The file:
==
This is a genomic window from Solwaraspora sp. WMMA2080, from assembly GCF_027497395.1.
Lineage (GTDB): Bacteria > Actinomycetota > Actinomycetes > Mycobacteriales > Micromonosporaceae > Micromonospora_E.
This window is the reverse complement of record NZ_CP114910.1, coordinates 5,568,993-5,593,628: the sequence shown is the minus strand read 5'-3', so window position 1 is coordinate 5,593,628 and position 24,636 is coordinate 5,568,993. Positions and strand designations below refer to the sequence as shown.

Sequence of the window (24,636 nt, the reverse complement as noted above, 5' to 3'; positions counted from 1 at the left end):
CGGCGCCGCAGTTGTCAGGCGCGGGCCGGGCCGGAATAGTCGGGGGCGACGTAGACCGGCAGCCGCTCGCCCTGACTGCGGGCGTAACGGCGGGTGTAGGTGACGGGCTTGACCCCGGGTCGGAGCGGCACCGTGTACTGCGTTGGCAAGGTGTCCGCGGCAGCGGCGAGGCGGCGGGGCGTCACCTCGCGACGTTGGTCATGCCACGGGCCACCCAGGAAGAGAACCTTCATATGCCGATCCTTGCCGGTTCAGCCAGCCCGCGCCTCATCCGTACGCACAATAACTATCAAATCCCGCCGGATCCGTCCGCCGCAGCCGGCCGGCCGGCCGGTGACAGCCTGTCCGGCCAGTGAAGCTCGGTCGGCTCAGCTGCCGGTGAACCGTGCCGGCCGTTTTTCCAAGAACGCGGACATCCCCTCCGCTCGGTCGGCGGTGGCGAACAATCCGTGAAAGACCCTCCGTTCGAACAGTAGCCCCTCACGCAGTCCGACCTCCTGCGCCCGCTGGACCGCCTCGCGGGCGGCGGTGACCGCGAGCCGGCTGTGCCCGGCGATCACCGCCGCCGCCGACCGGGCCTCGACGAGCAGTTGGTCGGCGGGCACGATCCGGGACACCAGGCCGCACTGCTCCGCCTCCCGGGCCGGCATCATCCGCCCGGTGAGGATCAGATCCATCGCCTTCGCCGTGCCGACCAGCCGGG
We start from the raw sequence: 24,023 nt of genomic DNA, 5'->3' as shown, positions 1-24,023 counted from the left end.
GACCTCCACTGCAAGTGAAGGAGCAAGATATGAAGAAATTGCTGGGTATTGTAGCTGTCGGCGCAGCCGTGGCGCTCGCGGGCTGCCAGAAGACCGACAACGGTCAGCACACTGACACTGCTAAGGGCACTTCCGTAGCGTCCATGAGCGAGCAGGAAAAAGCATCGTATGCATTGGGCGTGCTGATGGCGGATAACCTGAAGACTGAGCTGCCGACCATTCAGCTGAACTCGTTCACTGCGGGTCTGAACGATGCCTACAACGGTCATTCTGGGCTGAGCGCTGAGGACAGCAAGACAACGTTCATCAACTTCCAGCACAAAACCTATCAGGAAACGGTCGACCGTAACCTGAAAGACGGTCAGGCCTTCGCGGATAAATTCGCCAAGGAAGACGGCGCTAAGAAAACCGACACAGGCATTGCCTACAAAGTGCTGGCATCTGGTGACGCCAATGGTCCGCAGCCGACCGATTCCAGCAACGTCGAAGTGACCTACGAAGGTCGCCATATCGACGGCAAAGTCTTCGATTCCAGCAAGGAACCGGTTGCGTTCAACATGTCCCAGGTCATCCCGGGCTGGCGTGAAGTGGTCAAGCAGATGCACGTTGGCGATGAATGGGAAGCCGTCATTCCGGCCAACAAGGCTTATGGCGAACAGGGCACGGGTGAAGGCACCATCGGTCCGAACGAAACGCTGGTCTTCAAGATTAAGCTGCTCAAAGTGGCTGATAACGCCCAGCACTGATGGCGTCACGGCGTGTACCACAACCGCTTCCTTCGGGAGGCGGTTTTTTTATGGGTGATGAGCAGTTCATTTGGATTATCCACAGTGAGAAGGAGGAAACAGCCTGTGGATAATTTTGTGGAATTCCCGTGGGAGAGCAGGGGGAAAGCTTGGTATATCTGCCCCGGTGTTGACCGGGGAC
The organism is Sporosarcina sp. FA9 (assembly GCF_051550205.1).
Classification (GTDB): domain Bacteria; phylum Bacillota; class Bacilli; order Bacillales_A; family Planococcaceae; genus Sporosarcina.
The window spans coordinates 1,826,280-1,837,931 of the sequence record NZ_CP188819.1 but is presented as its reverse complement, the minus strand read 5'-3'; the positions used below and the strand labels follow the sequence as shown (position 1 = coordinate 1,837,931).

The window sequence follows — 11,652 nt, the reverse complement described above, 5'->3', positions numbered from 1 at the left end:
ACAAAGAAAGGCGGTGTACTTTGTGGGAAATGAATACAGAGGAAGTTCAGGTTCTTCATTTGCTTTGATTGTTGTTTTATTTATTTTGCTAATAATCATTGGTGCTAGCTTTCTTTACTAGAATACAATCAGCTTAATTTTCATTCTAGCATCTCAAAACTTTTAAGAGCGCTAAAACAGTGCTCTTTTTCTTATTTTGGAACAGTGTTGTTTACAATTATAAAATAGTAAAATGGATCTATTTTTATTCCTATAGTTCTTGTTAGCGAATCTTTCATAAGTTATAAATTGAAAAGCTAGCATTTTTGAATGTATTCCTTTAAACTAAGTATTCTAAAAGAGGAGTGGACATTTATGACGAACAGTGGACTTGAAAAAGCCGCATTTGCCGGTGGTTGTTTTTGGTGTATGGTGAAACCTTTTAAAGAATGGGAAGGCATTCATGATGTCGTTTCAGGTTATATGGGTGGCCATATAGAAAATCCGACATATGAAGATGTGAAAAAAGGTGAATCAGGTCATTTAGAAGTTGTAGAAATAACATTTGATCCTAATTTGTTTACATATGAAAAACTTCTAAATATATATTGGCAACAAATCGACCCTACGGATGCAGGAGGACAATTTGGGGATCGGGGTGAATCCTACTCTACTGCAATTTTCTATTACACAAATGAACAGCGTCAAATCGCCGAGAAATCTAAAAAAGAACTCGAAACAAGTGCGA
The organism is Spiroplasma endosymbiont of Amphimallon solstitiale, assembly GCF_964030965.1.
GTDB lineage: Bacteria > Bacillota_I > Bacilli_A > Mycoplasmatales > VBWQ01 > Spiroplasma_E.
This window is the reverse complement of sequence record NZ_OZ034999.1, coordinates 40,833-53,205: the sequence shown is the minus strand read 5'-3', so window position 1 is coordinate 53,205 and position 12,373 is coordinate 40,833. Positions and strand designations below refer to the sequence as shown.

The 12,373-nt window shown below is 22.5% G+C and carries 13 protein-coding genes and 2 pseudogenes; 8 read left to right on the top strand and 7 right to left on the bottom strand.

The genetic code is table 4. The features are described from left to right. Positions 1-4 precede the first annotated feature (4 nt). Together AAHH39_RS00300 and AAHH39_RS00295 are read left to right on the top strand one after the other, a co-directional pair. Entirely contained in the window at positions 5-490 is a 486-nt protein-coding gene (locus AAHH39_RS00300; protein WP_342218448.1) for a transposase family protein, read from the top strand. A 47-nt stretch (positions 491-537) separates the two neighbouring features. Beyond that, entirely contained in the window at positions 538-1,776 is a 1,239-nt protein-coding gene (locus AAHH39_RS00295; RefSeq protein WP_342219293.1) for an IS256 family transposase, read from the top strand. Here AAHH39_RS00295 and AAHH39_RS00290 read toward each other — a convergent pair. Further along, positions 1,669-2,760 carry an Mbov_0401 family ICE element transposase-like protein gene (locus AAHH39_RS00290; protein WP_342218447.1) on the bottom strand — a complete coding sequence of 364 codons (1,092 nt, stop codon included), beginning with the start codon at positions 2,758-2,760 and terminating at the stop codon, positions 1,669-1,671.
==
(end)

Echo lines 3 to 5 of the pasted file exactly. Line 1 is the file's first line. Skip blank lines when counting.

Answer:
This window is the reverse complement of record NZ_CP114910.1, coordinates 5,568,993-5,593,628: the sequence shown is the minus strand read 5'-3', so window position 1 is coordinate 5,593,628 and position 24,636 is coordinate 5,568,993. Positions and strand designations below refer to the sequence as shown.

Sequence of the window (24,636 nt, the reverse complement as noted above, 5' to 3'; positions counted from 1 at the left end):
CGGCGCCGCAGTTGTCAGGCGCGGGCCGGGCCGGAATAGTCGGGGGCGACGTAGACCGGCAGCCGCTCGCCCTGACTGCGGGCGTAACGGCGGGTGTAGGTGACGGGCTTGACCCCGGGTCGGAGCGGCACCGTGTACTGCGTTGGCAAGGTGTCCGCGGCAGCGGCGAGGCGGCGGGGCGTCACCTCGCGACGTTGGTCATGCCACGGGCCACCCAGGAAGAGAACCTTCATATGCCGATCCTTGCCGGTTCAGCCAGCCCGCGCCTCATCCGTACGCACAATAACTATCAAATCCCGCCGGATCCGTCCGCCGCAGCCGGCCGGCCGGCCGGTGACAGCCTGTCCGGCCAGTGAAGCTCGGTCGGCTCAGCTGCCGGTGAACCGTGCCGGCCGTTTTTCCAAGAACGCGGACATCCCCTCCGCTCGGTCGGCGGTGGCGAACAATCCGTGAAAGACCCTCCGTTCGAACAGTAGCCCCTCACGCAGTCCGACCTCCTGCGCCCGCTGGACCGCCTCGCGGGCGGCGGTGACCGCGAGCCGGCTGTGCCCGGCGATCACCGCCGCCGCCGACCGGGCCTCGACGAGCAGTTGGTCGGCGGGCACGATCCGGGACACCAGGCCGCACTGCTCCGCCTCCCGGGCCGGCATCATCCGCCCGGTGAGGATCAGATCCATCGCCTTCGCCGTGCCGACCAGCCGGG